Property owners could be hit with a minimum rates increase of 7 per cent after Tauranga City councillors proposed a targeted rise to tackle the city's flooding drama.
The revelation comes as Mayor Stuart Crosby is today in meetings about an additional $17 million bill for ratepayers if proposed changes to housing development legislation are pushed through unchecked.
Councillor John Robson yesterday proposed a 5 per cent targeted rates increase to raise an estimated $5 million annually, which would be added to the council's current $5.5 million yearly stormwater spend. This would sit on top of an expected 2 per cent rates increase due to inflation.
The move would save the council borrowing an extra $40 million over the next five years to pay for stormwater works.
It comes after a group of flood devastated Matua and Mount Maunganui residents this week told councillors how their homes had been inundated with raw sewage during extreme weather events.
The residents called on the council to fix their problems but staff said a "city wide approach" was needed and cautioned councillors to wait until flood modelling was completed in December 2014.
"You need to build a considered programme to get out of this habit of a spike in spending every time there is an event," senior policy planner Campbell Larking said.
Cr Robson's proposal of a 5 per cent targeted rate will be discussed during the draft annual plan meetings in March and will go out for community consultation before a final decision is made by June next year.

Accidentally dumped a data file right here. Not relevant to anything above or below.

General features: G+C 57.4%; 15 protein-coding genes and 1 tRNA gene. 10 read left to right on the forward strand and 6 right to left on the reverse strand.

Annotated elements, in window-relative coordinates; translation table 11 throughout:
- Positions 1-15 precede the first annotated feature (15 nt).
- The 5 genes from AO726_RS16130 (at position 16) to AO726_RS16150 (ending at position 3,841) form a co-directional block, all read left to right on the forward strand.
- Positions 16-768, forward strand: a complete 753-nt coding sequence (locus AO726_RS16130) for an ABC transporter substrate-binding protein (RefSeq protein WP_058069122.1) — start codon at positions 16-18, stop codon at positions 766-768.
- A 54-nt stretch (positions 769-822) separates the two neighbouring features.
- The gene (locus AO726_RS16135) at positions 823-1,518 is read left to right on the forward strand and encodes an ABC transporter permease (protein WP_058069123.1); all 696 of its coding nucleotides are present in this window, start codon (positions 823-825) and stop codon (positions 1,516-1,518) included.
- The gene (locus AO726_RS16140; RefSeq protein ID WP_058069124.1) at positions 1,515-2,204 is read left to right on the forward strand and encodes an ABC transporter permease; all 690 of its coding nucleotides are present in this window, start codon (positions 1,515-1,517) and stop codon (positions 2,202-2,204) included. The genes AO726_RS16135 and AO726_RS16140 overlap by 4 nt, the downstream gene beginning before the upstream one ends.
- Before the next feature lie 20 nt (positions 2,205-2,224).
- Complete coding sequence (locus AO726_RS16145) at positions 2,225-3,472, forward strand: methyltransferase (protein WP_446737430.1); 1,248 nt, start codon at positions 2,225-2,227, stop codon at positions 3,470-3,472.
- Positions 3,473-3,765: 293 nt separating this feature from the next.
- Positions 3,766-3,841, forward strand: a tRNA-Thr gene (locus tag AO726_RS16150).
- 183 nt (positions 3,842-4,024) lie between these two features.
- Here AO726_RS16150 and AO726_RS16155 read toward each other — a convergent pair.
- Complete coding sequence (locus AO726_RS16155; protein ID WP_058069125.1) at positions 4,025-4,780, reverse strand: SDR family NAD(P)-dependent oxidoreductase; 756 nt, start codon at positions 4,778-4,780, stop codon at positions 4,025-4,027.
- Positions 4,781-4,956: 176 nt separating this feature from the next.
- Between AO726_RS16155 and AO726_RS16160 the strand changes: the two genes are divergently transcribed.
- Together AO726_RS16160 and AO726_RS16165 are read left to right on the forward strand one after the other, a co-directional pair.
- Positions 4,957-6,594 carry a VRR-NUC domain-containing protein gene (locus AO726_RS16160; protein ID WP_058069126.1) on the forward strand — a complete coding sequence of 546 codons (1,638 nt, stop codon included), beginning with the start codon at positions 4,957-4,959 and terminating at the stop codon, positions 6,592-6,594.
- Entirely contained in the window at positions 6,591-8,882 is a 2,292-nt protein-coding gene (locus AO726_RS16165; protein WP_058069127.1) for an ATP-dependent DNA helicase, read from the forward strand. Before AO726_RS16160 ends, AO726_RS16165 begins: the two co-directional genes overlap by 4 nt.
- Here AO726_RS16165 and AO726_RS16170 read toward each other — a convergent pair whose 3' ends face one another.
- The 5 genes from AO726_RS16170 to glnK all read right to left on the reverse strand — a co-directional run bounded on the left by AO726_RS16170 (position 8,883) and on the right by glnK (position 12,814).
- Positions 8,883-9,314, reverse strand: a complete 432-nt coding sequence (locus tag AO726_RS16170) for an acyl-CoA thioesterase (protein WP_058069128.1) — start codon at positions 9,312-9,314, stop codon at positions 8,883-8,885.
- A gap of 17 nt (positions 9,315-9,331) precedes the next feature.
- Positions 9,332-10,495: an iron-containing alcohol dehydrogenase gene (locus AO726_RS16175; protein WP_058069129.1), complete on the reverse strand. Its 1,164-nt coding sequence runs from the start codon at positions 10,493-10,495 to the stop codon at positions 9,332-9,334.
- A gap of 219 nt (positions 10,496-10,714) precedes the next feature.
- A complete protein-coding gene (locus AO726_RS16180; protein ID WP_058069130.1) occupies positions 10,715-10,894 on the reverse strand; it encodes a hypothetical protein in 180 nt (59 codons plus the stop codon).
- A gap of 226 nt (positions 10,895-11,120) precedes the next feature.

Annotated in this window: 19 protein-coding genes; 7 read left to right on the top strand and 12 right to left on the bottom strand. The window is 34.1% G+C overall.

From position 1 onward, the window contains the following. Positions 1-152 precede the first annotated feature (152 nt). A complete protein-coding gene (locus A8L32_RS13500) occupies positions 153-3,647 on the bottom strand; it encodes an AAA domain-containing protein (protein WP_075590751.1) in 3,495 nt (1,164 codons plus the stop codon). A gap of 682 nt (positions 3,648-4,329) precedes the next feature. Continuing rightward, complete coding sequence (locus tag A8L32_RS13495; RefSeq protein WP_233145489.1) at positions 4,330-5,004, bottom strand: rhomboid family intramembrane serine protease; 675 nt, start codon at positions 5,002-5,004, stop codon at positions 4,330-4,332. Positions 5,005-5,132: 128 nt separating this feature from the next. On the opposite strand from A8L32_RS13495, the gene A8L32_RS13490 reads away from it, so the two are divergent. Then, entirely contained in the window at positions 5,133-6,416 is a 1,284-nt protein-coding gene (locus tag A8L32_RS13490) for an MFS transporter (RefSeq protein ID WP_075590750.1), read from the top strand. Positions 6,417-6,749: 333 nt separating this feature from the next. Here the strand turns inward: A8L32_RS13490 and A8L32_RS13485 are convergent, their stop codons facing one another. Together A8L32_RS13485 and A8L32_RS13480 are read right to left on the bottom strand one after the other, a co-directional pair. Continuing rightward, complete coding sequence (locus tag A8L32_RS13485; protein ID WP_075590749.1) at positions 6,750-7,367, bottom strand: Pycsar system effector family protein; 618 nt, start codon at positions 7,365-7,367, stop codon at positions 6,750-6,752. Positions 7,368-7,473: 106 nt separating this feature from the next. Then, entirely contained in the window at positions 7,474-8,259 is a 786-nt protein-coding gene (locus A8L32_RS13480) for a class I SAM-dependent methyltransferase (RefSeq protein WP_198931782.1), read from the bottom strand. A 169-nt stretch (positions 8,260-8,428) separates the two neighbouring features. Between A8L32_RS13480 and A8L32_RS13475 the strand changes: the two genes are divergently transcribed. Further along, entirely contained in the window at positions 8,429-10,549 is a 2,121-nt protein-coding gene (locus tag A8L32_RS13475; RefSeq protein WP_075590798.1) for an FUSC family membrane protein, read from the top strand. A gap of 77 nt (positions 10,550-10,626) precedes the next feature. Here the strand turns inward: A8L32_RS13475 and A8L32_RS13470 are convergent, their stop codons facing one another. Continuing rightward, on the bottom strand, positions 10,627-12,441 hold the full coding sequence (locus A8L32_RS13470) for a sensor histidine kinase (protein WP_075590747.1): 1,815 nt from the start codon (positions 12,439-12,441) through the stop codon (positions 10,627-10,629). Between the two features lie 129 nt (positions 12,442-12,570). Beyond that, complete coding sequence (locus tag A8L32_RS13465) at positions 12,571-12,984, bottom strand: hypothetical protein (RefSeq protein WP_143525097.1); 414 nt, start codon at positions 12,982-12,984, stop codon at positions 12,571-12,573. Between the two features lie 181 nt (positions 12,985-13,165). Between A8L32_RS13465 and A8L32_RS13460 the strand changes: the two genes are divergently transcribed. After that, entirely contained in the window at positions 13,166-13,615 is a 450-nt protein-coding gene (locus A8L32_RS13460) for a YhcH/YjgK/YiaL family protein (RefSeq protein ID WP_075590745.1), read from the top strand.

All elected members except Cr Clayton Mitchell supported Cr Robson's proposal.
Cr Robson said: "Clearly, we have inherited this issue and it is not ideal, to say the least. But I believe it is time we drew a line in the sand under this situation and put right the failures of decisions of the past.
"This may not be popular but we cannot deal with this by making token gestures. The sooner we strike the rate, the better."
Cr Robson said the council could look at targeted rates for individual areas affected by flooding.
"But I think we should take the one city, one waka approach. Sure, one part of the city may be flooding now, but if we do nothing another part could be next.
"It is time we make a proper and prudent provision and forward load, rather than putting this problem off yet again."
Cr Mitchell said he sympathised with the people affected by flooding and understood works were necessary, but could not support the targeted rate.
"I would prefer to see what the flood modelling says before we move," he said.
"We are talking about a 5 per cent rates increase right there, which will end up being 7 per cent with CPI increase, even before we start talking about events or other things that we want to improve in the city."
Flood modelling which will reveal all areas at risk in the city is expected to be completed by December next year.
Today, Mayor Stuart Crosby meets MPs Simon Bridges and Tony Ryall to discuss housing development legislation.
How do you feel about a proposed rates increase next year?
"I don't like it one bit, although I shouldn't complain about rates because we have it all here."
- Barbara Miles, 69, Pilot Bay
"If it's going to benefit the city then that's fine."
- Shirley Wilson, 50, Pyes Pa
"I'm not impressed. I know Tauranga is growing but the new people are paying rates and the people who have been here 20 years have already paid for the extra services they need."
- Andrew Robertson, 40s, Avenues
"I think the rates are fairly high now. The council is in debt, I don't think they should be recovering the debt through higher rates."
- Steve Elson, 57, Welcome Bay